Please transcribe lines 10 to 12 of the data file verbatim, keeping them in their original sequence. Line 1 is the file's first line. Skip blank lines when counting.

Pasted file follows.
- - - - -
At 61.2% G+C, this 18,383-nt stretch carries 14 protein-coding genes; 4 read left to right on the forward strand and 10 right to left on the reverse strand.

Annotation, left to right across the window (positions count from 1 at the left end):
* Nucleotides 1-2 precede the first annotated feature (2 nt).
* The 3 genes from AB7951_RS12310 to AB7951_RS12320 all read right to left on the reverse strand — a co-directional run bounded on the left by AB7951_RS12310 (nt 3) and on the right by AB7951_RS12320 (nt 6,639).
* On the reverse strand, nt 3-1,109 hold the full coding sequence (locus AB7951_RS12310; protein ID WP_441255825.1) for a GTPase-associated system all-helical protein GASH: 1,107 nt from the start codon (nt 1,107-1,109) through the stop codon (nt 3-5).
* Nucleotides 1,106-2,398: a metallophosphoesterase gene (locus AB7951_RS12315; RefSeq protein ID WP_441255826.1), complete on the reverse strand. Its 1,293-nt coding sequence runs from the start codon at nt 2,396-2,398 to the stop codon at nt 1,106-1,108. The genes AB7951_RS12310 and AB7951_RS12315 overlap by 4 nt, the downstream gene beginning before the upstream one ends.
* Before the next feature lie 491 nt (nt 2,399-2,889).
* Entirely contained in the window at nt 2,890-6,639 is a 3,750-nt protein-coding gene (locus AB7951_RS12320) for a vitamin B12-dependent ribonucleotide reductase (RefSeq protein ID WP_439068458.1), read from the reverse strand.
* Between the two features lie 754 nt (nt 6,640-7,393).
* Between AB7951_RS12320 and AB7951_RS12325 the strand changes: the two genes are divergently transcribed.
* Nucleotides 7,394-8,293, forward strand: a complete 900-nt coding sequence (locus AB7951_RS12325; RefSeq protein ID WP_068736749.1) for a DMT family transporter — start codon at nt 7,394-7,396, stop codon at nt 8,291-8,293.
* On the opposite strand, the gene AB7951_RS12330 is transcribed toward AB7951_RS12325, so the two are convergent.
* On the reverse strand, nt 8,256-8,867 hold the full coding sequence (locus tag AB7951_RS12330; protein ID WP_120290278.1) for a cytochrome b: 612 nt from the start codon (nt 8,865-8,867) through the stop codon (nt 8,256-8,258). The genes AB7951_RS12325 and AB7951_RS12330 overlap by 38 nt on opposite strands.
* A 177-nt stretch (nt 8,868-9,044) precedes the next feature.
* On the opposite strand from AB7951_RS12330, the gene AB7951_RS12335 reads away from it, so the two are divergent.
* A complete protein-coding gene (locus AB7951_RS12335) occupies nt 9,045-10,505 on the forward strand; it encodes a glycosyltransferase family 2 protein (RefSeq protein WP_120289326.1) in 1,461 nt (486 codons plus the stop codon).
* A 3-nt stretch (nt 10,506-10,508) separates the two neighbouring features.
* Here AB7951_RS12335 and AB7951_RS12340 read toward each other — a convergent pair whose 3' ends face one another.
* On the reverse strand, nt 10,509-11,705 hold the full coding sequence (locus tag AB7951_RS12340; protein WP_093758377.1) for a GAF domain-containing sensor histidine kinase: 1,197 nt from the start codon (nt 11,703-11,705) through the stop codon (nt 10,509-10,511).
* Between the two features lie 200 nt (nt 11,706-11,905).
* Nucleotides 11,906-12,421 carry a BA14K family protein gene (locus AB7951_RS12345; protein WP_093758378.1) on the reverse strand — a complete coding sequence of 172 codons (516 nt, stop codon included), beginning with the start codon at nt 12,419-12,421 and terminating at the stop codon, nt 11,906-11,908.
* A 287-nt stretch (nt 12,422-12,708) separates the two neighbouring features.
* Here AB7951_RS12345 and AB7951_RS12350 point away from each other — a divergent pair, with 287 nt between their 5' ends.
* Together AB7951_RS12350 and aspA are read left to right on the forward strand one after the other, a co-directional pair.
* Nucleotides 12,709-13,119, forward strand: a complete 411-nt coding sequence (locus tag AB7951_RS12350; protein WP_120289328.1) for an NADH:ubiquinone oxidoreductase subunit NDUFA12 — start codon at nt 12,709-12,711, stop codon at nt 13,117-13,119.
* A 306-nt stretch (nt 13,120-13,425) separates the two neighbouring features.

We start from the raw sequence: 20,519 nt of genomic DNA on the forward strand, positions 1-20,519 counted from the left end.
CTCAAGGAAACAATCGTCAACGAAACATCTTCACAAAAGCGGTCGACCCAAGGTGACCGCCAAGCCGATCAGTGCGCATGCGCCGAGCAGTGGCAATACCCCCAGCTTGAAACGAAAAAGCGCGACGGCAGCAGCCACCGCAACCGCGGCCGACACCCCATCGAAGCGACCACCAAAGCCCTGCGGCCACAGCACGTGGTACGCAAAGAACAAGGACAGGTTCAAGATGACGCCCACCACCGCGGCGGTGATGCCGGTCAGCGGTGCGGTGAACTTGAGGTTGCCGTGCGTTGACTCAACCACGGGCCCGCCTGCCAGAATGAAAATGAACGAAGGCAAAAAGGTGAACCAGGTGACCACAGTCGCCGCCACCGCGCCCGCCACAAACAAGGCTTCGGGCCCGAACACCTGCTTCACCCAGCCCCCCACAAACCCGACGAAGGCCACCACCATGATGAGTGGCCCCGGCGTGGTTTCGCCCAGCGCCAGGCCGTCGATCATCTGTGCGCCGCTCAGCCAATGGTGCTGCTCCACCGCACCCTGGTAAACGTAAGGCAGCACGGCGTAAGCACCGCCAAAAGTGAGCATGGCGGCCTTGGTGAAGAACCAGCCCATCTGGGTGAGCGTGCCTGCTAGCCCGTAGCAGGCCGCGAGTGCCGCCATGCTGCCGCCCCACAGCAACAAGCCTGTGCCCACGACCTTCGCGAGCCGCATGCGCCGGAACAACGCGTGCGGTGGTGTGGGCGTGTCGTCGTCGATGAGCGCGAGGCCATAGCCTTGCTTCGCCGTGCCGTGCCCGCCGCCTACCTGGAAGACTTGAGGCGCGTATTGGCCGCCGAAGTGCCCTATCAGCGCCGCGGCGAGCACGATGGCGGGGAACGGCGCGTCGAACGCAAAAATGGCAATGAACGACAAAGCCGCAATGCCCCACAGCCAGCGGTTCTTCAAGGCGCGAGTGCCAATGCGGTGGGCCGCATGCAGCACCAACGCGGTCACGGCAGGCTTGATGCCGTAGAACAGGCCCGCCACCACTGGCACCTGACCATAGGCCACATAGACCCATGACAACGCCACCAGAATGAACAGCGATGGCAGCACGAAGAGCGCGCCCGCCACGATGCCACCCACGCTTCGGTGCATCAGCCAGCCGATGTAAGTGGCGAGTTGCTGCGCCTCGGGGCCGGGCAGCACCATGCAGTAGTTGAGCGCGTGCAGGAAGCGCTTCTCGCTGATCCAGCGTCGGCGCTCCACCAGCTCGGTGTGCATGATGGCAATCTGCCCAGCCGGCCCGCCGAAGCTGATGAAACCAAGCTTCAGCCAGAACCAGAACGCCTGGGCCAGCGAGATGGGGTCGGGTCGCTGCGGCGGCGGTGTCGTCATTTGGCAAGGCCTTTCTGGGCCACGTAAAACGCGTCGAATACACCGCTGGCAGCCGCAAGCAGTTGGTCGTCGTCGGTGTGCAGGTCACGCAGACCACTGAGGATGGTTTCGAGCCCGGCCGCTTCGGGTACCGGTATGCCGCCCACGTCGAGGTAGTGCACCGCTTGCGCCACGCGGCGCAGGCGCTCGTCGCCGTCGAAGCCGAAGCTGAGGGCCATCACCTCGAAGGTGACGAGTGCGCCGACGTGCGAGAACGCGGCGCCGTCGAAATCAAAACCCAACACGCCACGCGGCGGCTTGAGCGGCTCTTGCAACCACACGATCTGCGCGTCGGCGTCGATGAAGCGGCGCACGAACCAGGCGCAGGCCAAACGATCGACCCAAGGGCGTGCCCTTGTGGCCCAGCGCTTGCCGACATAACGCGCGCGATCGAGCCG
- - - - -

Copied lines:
* Between AB7951_RS12320 and AB7951_RS12325 the strand changes: the two genes are divergently transcribed.
* Nucleotides 7,394-8,293, forward strand: a complete 900-nt coding sequence (locus AB7951_RS12325; RefSeq protein ID WP_068736749.1) for a DMT family transporter — start codon at nt 7,394-7,396, stop codon at nt 8,291-8,293.
* On the opposite strand, the gene AB7951_RS12330 is transcribed toward AB7951_RS12325, so the two are convergent.